7. If the breath testing machine malfunctioned during your breath test or was repaired after your test, the results may be inaccurate. The burden rests with the prosecuting attorney to show that proper procedures were followed concerning the machine.  If they were not, your test results may be considered invalid and excluded from evidence.

8. A breath testing machine is meant to take precise measurements when operated correctly and according to specific protocol. If machine protocol is not followed during operation, the readings could be wrong and the test invalid.

9. Certain medical conditions, such as those affecting legs, arms, back or neck, and eyes, can affect your performance on the field sobriety tests.  Other conditions such as asthma and acid reflux can affect your breath test results.   

10. Weather reports showing that bad weather conditions existed when you were arrested for your New Jersey DWI could be used to challenge the arrest. For example, conditions such as low visibility or high winds could counter or explain both poor driving while on the road and poor balance on field sobriety tests.

11. A police officer’s record and prior statements can be used to challenge a New Jersey DWI case. If there is any record of misrepresentation, or of violating a driver’s rights, this can be used to challenge the officer’s credibility. Prior testimony about administering field sobriety tests can be used if the officer’s information differs from trial to trial.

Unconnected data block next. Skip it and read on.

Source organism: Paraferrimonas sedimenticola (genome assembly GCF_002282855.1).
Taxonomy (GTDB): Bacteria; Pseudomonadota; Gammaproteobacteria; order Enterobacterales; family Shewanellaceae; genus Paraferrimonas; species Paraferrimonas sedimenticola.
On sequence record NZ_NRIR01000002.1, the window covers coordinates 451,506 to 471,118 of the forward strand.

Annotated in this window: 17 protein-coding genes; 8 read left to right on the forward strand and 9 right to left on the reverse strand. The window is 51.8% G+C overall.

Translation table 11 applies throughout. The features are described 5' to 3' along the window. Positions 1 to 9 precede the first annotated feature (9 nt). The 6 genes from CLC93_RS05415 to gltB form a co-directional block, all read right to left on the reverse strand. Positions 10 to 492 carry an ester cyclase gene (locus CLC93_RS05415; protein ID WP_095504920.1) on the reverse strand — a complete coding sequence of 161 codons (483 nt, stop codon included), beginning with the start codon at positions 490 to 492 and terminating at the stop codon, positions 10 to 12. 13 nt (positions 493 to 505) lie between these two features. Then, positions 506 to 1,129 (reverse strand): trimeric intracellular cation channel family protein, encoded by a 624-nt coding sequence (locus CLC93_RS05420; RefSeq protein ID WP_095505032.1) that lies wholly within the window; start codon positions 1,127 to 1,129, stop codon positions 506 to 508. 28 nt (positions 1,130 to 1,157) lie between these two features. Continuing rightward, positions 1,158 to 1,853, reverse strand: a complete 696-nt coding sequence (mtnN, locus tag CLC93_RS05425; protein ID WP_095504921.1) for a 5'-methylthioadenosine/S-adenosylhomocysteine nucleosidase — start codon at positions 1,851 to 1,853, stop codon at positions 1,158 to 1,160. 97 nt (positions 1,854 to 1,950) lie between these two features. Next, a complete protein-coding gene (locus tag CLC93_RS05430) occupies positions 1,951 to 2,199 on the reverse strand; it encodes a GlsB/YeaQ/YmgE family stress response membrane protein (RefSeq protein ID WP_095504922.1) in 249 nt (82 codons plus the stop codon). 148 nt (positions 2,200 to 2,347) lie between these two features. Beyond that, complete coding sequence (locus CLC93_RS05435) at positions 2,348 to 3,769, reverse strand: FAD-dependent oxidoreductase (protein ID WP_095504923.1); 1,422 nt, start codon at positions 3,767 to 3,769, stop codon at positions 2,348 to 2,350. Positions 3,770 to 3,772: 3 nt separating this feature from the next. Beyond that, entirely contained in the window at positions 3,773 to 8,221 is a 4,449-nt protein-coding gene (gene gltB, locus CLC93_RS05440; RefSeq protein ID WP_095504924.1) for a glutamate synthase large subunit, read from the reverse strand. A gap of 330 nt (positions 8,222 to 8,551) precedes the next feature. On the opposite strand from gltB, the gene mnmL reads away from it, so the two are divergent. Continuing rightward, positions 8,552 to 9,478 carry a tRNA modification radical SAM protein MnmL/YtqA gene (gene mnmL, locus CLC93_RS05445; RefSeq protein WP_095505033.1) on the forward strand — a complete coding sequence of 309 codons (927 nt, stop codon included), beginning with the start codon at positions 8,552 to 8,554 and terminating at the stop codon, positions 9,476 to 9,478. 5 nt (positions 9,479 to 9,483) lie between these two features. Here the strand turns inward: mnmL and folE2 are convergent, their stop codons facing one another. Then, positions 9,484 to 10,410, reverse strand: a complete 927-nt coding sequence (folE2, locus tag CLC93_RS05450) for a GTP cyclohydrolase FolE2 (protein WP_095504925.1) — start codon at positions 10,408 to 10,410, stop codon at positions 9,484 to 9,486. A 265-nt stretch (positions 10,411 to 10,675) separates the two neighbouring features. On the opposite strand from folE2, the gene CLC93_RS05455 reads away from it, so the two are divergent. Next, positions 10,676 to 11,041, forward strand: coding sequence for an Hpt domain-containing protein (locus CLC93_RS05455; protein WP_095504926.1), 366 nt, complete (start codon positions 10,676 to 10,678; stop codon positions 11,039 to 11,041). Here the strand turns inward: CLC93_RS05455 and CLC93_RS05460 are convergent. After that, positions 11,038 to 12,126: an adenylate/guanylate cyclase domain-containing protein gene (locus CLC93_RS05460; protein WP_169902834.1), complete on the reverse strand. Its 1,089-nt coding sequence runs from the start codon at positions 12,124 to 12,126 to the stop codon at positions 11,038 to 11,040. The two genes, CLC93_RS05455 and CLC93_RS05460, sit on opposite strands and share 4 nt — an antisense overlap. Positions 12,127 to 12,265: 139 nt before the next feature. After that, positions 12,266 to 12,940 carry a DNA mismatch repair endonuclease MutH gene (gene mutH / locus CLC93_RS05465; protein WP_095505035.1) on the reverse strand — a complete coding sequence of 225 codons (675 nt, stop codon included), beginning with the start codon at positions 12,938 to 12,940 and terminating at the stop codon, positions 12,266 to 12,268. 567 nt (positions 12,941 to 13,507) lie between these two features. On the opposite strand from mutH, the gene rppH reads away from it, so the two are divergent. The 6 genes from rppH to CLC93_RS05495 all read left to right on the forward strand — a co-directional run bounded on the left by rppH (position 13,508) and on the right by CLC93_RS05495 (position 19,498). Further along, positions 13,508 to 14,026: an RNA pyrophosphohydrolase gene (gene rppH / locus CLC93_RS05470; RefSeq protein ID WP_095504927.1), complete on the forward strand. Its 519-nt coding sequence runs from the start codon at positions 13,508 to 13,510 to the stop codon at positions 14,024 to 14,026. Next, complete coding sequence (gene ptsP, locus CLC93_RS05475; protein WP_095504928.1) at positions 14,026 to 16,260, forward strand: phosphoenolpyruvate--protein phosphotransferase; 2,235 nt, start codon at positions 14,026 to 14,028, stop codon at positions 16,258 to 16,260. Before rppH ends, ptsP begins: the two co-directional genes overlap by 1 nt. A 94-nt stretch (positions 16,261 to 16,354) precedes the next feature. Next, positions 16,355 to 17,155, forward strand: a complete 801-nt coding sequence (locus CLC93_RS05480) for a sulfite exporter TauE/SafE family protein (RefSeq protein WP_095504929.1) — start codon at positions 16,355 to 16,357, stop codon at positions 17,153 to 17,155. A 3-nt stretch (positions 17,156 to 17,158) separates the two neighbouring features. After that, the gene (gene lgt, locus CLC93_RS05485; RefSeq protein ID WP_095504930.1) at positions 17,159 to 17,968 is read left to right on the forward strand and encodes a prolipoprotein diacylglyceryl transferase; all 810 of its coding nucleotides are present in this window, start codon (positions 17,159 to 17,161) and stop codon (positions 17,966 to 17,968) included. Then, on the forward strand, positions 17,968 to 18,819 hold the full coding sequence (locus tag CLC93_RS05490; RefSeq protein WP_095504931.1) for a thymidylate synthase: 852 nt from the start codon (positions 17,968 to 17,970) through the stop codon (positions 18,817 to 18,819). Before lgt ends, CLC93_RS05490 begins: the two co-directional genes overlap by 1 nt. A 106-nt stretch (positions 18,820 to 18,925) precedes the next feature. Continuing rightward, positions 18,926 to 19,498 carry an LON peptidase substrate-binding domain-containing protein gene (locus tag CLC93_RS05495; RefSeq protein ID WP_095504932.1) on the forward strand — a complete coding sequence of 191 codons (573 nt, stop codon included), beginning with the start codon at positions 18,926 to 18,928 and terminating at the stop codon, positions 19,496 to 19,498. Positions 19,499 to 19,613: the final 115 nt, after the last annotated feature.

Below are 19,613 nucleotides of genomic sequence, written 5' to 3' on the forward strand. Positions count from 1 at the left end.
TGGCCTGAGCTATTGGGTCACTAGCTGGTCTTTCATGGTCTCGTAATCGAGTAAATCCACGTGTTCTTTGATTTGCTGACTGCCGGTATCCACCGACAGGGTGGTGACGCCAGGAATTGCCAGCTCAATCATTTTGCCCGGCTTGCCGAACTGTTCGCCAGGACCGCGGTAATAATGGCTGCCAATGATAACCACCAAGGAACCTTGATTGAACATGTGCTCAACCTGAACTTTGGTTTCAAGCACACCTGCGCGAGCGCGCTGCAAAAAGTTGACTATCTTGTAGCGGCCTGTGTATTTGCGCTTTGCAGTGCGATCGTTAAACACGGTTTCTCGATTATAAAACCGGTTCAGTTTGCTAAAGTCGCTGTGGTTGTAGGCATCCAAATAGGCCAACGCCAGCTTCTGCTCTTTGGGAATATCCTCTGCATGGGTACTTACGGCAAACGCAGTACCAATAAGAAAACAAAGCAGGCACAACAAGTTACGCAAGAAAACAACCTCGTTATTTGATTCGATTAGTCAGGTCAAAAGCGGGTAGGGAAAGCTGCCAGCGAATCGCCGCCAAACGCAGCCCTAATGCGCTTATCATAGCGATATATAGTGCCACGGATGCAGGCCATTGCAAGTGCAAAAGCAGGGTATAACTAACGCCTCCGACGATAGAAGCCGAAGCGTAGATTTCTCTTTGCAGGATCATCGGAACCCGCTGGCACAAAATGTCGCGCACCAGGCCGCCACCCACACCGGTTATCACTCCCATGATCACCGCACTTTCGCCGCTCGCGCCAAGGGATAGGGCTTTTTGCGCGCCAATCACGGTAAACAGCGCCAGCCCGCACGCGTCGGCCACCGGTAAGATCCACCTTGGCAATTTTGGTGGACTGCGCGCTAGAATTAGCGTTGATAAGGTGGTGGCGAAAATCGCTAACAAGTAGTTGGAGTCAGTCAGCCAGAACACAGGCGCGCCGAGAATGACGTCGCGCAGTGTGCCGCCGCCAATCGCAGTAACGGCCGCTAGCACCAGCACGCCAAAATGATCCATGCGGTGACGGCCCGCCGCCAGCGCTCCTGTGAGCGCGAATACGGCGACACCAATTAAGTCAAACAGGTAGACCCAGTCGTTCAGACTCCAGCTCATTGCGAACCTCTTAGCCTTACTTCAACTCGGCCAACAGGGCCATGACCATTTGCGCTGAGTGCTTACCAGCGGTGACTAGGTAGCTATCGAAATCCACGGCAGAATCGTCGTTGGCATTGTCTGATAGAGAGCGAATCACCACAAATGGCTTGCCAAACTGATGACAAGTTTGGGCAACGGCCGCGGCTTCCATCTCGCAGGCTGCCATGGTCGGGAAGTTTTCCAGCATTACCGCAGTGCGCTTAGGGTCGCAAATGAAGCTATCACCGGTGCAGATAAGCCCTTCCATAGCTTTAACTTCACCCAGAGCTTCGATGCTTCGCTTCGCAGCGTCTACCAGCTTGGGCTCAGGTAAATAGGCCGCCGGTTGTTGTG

12. In accordance with New Jersey law, if you are not kept under observation by the police for at least 20 minutes before submitting to the breath test, test results could be excluded as evidence.

13. By using independent witnesses, such as hospital personnel or bartenders, as well as witnesses to any accidents that occurred, crucial evidence can be gained regarding a defendant’s sobriety.

14. Similar to the required Miranda rights, so must a person be read the New Jersey Implied Consent Law before submitting to a breath test. Failure on the officer‘s part to read the form or to read it correctly could result in a dismissal of the case.

15. There are many errors that can occur when being tested on the Alcotest 7110 MK111-C breath testing machine.  These errors include inputting incorrect arrest information, wrong machine settings, having the machine not notice or recognize testing errors, and timing errors during testing.

16. Various substances and chemicals can cause false breath-test results. Just a few of these items include fingernail polish, cough drops, or asthma spray, all of which contain some form of alcohol. In addition, paints or chemicals that you may work with could cause erroneously positive results on a breath test.